And we’re off! Right now Lea and I are sitting in the Hartsfield-Jackson Atlanta International Airport waiting on a jet plane, don’t know when we’ll be back again. Lots of our friends have been excited about our trip, have wished us luck, and even put us in touch with people we can meet along the way. Meanwhile, a small minority has responded to our plans with some variation of, “You guys are crazy! Backpacking for a year around South America? You guys are going to get killed down there!”
In honor of that sentiment, here follows a list of all the ways we plan to get killed while traveling around South America. Friends, this is for you.
“You know, every frame of this movie looks like someone’s last known photograph.”
-Joel Hodgson, MST3K Experiment 524: “Manos, The Hands of Fate”
Ecuador: Explosive Decompression
Assuming we don’t burst into flames as soon as we leave the United States, we’ll be landing completely unprepared at the Mariscal Sucre International Airport outside Quito, Ecuador. Nestled in the Andes, the second highest mountain chain on earth, we’ll be disembarking at an elevation of 7,874 feet above sea level with an atmospheric pressure of a mere 10 PSI. Now I can’t speak for Lea, but as someone who grew up at sea level in the lowlands of Louisiana, I fully expect to explode like Arnold Schwarzenegger on the surface of Mars in Total Recall.
Peru: Alien Abduction
One of the places I have to visit while we’re in Peru are the famous Nazca Lines which, as Erich Von Daniken’s classic text Chariots of the Gods informs us, are landing markers for alien spacecraft. Now if you get scooped up by a flying saucer while driving through the backroads of Alabama you can’t really be held accountable, but if you go to Nazca you’re practically begging for it.
Now this is kind of a cheat because I don’t expect the aliens to kill us. However, due to the effects of time dilation and the distance to the aliens’ home planet, I expect all of you to be long gone by the time we get back so it’s really all the same.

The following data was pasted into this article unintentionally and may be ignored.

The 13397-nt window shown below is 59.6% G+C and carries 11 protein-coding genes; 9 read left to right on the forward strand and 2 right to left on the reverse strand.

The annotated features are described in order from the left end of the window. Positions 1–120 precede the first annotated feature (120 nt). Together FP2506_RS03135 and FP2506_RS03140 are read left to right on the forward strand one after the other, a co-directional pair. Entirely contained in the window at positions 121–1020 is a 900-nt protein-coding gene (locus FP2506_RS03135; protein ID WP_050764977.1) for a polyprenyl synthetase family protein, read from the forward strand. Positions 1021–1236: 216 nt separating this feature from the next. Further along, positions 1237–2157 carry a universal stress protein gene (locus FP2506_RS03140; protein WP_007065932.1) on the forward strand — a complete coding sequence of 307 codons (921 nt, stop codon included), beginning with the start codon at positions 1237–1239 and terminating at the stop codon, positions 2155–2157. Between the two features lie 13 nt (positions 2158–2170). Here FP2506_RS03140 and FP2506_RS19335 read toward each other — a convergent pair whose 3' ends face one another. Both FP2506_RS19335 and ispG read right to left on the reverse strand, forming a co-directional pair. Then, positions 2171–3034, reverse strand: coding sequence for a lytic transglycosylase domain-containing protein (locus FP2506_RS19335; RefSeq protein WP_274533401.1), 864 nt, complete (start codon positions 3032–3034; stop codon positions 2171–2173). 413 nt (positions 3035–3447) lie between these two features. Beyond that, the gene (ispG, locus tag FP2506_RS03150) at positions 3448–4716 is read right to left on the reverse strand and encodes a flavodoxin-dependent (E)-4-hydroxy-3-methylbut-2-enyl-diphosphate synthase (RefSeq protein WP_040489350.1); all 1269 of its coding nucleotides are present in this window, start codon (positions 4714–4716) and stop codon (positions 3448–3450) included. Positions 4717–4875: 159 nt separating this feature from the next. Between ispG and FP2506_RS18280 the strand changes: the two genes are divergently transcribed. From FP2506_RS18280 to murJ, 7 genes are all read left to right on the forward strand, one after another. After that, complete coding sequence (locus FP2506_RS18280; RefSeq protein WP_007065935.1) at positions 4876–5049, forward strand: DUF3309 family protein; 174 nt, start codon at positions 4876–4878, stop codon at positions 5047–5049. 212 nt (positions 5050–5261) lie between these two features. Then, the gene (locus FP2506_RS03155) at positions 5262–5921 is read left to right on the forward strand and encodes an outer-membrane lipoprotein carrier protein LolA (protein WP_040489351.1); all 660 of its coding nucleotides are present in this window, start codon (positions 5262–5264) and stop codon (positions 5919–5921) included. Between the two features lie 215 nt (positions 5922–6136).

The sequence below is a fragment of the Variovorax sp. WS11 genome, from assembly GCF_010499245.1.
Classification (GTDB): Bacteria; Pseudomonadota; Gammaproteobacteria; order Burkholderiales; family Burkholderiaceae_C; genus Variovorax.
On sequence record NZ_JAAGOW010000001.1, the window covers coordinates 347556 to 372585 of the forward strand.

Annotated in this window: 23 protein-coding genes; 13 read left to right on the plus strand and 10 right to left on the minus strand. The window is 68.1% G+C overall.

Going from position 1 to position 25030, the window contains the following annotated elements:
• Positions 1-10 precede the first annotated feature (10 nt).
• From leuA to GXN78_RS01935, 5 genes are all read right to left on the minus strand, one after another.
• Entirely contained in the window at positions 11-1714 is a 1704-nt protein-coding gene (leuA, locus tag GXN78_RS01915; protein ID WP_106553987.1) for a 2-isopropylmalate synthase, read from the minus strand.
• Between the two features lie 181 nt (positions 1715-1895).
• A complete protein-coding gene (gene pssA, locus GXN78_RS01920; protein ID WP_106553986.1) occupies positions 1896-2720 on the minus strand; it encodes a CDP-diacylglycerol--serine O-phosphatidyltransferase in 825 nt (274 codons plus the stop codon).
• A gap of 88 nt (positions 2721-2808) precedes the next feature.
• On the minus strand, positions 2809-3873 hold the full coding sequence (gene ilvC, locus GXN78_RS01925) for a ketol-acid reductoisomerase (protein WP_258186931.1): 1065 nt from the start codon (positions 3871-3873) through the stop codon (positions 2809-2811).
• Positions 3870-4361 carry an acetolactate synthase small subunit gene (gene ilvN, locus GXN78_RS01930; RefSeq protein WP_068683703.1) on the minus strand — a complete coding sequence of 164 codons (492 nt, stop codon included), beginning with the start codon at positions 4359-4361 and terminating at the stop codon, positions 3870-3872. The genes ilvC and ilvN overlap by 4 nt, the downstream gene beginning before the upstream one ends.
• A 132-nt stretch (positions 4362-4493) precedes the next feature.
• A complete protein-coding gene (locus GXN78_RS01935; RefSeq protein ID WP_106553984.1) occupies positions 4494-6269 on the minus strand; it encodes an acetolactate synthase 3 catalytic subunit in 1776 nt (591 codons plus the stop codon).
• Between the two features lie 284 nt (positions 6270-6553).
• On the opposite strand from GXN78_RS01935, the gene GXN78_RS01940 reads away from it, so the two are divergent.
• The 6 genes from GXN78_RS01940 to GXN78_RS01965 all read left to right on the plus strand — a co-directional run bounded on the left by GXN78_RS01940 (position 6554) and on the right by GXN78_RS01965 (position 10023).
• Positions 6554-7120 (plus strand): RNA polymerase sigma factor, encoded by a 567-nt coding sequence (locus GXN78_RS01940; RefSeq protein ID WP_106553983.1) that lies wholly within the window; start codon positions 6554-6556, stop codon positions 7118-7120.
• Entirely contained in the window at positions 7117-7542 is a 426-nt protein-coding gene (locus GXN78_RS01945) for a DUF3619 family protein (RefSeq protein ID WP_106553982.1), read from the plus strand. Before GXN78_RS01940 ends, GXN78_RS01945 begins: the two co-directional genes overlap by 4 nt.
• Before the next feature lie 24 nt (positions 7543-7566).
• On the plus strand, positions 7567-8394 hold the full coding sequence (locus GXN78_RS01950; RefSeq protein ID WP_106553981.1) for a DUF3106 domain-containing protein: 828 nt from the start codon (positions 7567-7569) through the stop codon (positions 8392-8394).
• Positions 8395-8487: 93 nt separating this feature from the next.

Bolivia: Death Road Bus Crash!
This one is almost too easy. It is a well established fact that no one has ever survived a bus ride over the Andes Mountains into or out of Bolivia. The only thing in question is whether or not someone will be there to film the event and how awesome it will look on television. Will our bus tumble sideways or do cartwheels as it plummets over a sheer cliff? Will we land with a thud or explode like every car that ever ran off a hillside in 70s and 80s television? Place your bets now, amigos!
Chile: Dehydration, Desiccation, Mummification
After having been killed crossing the border from Bolivia, we’ll enter Chile via the Atacama Desert, the driest place in the world. Of course, we will forget to bring water bottles and die of thirst while baking in the sun waiting for the next bus to come by. Here’s the cool thing about the Atacama: it’s so dry that if you die there and no one moves your body, you will be naturally mummified. According to Bernardo Arriaza’s Beyond Death: The Chinchorro Mummies of Ancient Chile, the oldest naturally mummified body found in the Atacama has been dated to 7020 B.C.
Patagonia: Consumed by an Elder God from Beyond the Shores of Eternal Darkness